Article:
by Wendy H. King

Look out, Switzerland, Holland, and Belgium! Britain has moved in on your chocolate turf.

Who knew? The land that gave us black pudding, haggis, and eel pie also produces—and consumes—internationally award-wining chocolate. Today, the average Brit eats ten kilograms (twenty-two pounds!) of chocolate a year, making Britain Europe’s number-one chocolate consumer.

Britain’s love affair with chocolate can be traced back to the mid-seventeenth century, when cocoa beans from the New World first arrived on England’s shores. In the early days, apothecaries sold chocolate as medicine; later, the Victorians found a way convert the liquid treasure into solid chocolate, paving the way for entrepreneurs to mass market the cherished bean.

Chocolate contains phenylethylamine, a chemical stimulant that quickens the human pulse and improves mood. So if Britain’s notoriously gloomy weather gets you down, head to the nearest chocolate shop—for no matter what part of the kingdom you find yourself in, rest assured you will never be deprived of your chocolate fix.

Cadbury World (Birmingham)

Britain’s favorite chocolate label opened its first cocoa shop in 1824. Founder John Cadbury created his first chocolate drink from a recipe brought from Jamaica by physician and English scientist Sir Hans Sloane. Today, Cadbury is one of the world’s largest chocolate manufacturers. Visitors can learn about Cadbury’s history, the chocolate making process, and the history of chocolate at the family-run Cadbury World. Cadbury World also offers a variety of hands-on activities, such caramel dipping, chocolate writing, and chocolate sampling. Book your tickets ahead of time to avoid long lines.

Charbonnel et Walker (London)

Charbonnel et Walker was established in 1875 when Madame Charbonnel of the Parisian chocolatier Maison Boissier teamed up with Mrs. Walker. Today, Charbonnel et Walker is the official chocolate manufacturer of Britain’s royal family.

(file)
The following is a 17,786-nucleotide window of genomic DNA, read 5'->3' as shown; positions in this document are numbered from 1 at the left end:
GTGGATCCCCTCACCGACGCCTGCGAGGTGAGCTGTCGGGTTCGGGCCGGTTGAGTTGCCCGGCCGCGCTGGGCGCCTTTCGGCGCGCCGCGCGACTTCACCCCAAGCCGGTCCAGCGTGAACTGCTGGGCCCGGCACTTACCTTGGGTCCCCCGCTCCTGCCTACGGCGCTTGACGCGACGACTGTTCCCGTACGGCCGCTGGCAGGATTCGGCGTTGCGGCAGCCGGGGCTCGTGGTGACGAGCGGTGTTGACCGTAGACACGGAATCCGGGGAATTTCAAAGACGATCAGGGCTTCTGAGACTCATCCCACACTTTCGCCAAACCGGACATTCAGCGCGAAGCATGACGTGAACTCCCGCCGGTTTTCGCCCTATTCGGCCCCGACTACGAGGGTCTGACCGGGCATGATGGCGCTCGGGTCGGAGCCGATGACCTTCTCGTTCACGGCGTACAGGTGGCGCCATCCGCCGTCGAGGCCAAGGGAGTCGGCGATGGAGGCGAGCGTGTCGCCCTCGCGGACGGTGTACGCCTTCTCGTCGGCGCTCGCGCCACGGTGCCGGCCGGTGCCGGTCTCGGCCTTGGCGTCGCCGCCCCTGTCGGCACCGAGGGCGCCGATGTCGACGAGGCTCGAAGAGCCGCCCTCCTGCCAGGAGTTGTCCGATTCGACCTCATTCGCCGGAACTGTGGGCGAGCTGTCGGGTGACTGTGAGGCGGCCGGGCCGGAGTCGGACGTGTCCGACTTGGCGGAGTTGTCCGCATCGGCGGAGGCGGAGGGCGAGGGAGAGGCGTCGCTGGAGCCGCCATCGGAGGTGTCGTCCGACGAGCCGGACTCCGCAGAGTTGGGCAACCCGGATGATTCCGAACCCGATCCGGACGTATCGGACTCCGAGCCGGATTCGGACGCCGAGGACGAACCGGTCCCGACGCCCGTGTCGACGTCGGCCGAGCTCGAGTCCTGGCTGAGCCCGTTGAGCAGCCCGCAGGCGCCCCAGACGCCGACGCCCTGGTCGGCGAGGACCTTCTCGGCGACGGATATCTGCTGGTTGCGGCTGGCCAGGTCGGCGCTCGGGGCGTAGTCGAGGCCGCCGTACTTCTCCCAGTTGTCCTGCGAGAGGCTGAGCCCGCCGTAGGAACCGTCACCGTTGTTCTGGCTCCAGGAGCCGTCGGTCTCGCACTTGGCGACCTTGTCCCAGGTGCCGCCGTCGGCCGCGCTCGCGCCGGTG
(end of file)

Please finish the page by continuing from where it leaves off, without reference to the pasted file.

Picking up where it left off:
Some of Charbonel et Walker’s specialties are violet and rose chocolate creams (made with the flowers’ essential oils), port and cranberry truffles, cappuccino truffles, and truffle sauce.

Rococo Chocolate (various locations)

Those who’ve longed to sample exotic chocolates (like those featured in the film Chocolat) can fulfill that dream at Rococo Chocolate in London.

Opened in 1983 by Chantal Coady, Rococo’s pledges to “give you a chocolate experience that is positively healthy, fun and guilt free,” giving you the green light to go wild in this shop! Indulge in saffron and ginger fudge, passion fruit milk chocolate truffles, and saffron and cardamom white chocolate truffles. Stock up on Rococo’s organic chocolate bars flavored with lavender, basil and lime, rose milk, or chili. Rococo’s café serves an assortment of chocolate drinks such as black pepper chocolate.

Welsh Chocolate Farm (Wales)

Inspired by his grandmother Alice Pemberton’s Victorian chocolate recipes, Welshman Alan Jones (along with his wife Elizabeth) started the Welsh Chocolate Farm, which produces Pemberton’s Victorian Chocolates. Visitors to the farm (open April through October) can experience the art of chocolate confecting, attend a chocolate workshop, and watch a film on the history of chocolate.

Relax in the Welsh Chocolate Farm’s Cocoa Bean Café, which serves drinks, cakes, and savory dishes. Sample the Merlyn Welsh cream liqueur truffle, winner of the Gold Award in the 2002 International “Great Taste” Award. Other prizewinners to try include rum and coconut white truffle, lemon and coconut fudge, and dark chocolate truffle with Southern Comfort and tangerine.

Arran Chocolate Factory and Shop (Scotland)

Scotsman and professional photographer James McChlery produces James’ Chocolates at this Isle of Arran confectionary. Go for the champagne and ginger flavored chocolates and the white milk chocolate with lemon zest filling.

Roald Dahl Museum and Story Centre (Buckinghamshire)

Chocolate has not only fueled bodies but has inspired art: a case in point is Roald Dahl’s classic Charlie and the Chocolate Factory. Fans of the book—and subsequent movies—can visit the Roald Dahl Museum and Story Centre, which opened in June 2005. The museum displays the writer’s manuscripts, letters, and whimsical personal items. (When you enter the museum, you may be tempted to break off a piece of the doors, as they look—and smell—like chocolate!)

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Staying Stateside?

Visit the California Academy of Sciences Natural History Museum’s temporary Chocolate: The Exhibition in San Francisco

June 11–September 5, 2005

875 Howard Street, San Francisco